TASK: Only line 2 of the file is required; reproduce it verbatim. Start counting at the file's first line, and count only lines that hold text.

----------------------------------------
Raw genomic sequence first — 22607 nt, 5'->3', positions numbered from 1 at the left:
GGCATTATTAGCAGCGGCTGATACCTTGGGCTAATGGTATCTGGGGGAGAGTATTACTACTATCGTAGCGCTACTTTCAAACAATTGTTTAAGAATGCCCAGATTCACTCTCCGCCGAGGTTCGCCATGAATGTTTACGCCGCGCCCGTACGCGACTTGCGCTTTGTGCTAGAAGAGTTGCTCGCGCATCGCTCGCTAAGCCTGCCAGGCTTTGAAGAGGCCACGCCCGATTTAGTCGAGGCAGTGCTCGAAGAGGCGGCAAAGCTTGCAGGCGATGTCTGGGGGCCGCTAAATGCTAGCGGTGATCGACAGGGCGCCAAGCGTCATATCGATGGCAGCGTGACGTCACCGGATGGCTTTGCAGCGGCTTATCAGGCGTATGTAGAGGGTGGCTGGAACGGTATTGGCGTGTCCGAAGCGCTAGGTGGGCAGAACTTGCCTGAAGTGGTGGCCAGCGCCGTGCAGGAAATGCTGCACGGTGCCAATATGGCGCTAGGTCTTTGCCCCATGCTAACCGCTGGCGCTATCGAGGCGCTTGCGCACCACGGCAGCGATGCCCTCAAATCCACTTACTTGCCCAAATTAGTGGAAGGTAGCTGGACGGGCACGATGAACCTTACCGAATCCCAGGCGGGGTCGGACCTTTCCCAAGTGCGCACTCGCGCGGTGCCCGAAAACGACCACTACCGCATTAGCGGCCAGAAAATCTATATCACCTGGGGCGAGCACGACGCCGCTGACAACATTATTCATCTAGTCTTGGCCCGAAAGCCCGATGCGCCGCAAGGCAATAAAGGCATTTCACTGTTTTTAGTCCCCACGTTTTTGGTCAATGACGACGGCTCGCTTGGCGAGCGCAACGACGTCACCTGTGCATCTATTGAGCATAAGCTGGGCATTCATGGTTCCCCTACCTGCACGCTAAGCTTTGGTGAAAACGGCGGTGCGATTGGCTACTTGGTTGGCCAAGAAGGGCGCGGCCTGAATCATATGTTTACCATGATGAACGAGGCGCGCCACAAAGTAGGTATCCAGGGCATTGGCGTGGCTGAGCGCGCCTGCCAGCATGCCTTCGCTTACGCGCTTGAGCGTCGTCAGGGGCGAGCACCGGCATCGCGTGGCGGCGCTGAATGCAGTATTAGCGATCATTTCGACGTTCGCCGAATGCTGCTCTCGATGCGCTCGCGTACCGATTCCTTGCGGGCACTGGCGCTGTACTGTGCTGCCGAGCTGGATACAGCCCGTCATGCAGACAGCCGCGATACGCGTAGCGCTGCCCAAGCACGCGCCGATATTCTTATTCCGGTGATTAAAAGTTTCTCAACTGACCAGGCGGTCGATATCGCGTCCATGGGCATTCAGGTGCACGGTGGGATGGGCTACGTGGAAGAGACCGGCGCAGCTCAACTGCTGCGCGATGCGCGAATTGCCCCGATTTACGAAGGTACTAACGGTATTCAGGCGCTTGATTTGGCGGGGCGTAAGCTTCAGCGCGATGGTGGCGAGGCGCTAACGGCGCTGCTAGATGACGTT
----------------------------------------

GGCATTATTAGCAGCGGCTGATACCTTGGGCTAATGGTATCTGGGGGAGAGTATTACTACTATCGTAGCGCTACTTTCAAACAATTGTTTAAGAATGCCCAGATTCACTCTCCGCCGAGGTTCGCCATGAATGTTTACGCCGCGCCCGTACGCGACTTGCGCTTTGTGCTAGAAGAGTTGCTCGCGCATCGCTCGCTAAGCCTGCCAGGCTTTGAAGAGGCCACGCCCGATTTAGTCGAGGCAGTGCTCGAAGAGGCGGCAAAGCTTGCAGGCGATGTCTGGGGGCCGCTAAATGCTAGCGGTGATCGACAGGGCGCCAAGCGTCATATCGATGGCAGCGTGACGTCACCGGATGGCTTTGCAGCGGCTTATCAGGCGTATGTAGAGGGTGGCTGGAACGGTATTGGCGTGTCCGAAGCGCTAGGTGGGCAGAACTTGCCTGAAGTGGTGGCCAGCGCCGTGCAGGAAATGCTGCACGGTGCCAATATGGCGCTAGGTCTTTGCCCCATGCTAACCGCTGGCGCTATCGAGGCGCTTGCGCACCACGGCAGCGATGCCCTCAAATCCACTTACTTGCCCAAATTAGTGGAAGGTAGCTGGACGGGCACGATGAACCTTACCGAATCCCAGGCGGGGTCGGACCTTTCCCAAGTGCGCACTCGCGCGGTGCCCGAAAACGACCACTACCGCATTAGCGGCCAGAAAATCTATATCACCTGGGGCGAGCACGACGCCGCTGACAACATTATTCATCTAGTCTTGGCCCGAAAGCCCGATGCGCCGCAAGGCAATAAAGGCATTTCACTGTTTTTAGTCCCCACGTTTTTGGTCAATGACGACGGCTCGCTTGGCGAGCGCAACGACGTCACCTGTGCATCTATTGAGCATAAGCTGGGCATTCATGGTTCCCCTACCTGCACGCTAAGCTTTGGTGAAAACGGCGGTGCGATTGGCTACTTGGTTGGCCAAGAAGGGCGCGGCCTGAATCATATGTTTACCATGATGAACGAGGCGCGCCACAAAGTAGGTATCCAGGGCATTGGCGTGGCTGAGCGCGCCTGCCAGCATGCCTTCGCTTACGCGCTTGAGCGTCGTCAGGGGCGAGCACCGGCATCGCGTGGCGGCGCTGAATGCAGTATTAGCGATCATTTCGACGTTCGCCGAATGCTGCTCTCGATGCGCTCGCGTACCGATTCCTTGCGGGCACTGGCGCTGTACTGTGCTGCCGAGCTGGATACAGCCCGTCATGCAGACAGCCGCGATACGCGTAGCGCTGCCCAAGCACGCGCCGATATTCTTATTCCGGTGATTAAAAGTTTCTCAACTGACCAGGCGGTCGATATCGCGTCCATGGGCATTCAGGTGCACGGTGGGATGGGCTACGTGGAAGAGACCGGCGCAGCTCAACTGCTGCGCGATGCGCGAATTGCCCCGATTTACGAAGGTACTAACGGTATTCAGGCGCTTGATTTGGCGGGGCGTAAGCTTCAGCGCGATGGTGGCGAGGCGCTAACGGCGCTGCTAGATGACGTT